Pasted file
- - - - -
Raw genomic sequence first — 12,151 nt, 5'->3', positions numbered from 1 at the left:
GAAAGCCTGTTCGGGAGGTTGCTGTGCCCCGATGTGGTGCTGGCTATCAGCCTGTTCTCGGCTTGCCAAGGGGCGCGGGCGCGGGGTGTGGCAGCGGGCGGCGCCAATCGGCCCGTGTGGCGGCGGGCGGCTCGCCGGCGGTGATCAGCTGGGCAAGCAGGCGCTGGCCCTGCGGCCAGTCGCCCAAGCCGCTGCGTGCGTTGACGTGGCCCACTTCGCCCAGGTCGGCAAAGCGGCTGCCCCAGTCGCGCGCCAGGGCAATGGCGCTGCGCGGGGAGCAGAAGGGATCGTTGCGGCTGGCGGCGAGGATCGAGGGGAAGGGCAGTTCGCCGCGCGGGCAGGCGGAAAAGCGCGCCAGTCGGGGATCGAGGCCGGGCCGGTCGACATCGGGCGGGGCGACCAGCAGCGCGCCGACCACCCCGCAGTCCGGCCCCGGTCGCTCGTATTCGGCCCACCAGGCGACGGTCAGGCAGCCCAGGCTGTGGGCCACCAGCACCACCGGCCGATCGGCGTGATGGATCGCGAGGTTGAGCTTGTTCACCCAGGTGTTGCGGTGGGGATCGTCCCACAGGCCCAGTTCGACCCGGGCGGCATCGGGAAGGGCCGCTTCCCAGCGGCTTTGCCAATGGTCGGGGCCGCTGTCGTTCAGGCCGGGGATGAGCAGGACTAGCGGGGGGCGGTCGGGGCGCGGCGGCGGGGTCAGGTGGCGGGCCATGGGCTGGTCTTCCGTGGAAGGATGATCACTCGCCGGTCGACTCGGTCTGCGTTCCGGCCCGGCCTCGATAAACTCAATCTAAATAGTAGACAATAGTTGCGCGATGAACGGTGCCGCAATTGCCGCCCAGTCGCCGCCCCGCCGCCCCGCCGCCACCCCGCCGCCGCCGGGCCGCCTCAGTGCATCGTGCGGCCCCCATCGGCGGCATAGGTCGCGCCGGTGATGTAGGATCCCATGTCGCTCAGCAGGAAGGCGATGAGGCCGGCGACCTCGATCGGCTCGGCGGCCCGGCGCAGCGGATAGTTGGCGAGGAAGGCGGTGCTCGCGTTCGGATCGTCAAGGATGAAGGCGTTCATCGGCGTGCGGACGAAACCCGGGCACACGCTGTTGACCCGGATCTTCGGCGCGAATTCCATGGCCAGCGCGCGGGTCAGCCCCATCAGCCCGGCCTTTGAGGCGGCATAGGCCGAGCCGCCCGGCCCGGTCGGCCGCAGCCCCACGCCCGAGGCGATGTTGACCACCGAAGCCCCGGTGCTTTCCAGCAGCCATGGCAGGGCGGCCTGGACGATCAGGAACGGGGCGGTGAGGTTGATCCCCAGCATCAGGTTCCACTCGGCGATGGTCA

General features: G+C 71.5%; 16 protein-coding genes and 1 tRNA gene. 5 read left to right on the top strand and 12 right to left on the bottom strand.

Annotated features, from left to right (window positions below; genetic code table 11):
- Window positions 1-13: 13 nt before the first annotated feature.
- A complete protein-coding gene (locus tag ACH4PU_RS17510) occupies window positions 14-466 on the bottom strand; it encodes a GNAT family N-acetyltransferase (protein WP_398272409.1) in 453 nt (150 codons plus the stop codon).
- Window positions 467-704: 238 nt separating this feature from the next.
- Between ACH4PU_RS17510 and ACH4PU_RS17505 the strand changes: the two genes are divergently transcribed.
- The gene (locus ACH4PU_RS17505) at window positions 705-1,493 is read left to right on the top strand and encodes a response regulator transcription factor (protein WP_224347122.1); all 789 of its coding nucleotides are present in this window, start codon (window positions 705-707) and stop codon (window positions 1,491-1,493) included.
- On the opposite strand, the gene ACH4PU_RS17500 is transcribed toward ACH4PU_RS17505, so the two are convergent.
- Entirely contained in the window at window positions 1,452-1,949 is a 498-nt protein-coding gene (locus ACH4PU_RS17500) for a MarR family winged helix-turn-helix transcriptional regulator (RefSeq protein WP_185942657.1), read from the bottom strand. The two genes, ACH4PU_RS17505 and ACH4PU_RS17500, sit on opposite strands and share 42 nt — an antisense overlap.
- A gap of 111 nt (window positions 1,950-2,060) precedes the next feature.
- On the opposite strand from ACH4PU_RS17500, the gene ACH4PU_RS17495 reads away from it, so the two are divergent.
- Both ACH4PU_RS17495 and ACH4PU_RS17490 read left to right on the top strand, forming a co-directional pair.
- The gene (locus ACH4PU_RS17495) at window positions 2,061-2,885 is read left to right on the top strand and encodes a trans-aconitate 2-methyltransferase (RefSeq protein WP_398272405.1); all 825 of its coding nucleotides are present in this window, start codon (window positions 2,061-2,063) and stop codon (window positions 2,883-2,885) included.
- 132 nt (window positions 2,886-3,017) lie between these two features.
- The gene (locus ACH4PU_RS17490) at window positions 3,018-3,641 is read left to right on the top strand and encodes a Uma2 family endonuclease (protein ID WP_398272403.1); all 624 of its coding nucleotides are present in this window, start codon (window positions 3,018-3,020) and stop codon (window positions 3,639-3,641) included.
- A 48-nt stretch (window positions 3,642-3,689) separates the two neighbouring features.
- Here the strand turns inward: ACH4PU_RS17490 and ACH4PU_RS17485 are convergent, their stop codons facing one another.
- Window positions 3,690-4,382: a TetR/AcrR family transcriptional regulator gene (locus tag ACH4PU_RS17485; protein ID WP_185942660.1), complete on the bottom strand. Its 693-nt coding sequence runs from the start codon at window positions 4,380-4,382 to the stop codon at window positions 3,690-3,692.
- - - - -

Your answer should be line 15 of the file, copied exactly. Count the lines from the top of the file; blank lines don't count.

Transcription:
- The gene (locus ACH4PU_RS17495) at window positions 2,061-2,885 is read left to right on the top strand and encodes a trans-aconitate 2-methyltransferase (RefSeq protein WP_398272405.1); all 825 of its coding nucleotides are present in this window, start codon (window positions 2,061-2,063) and stop codon (window positions 2,883-2,885) included.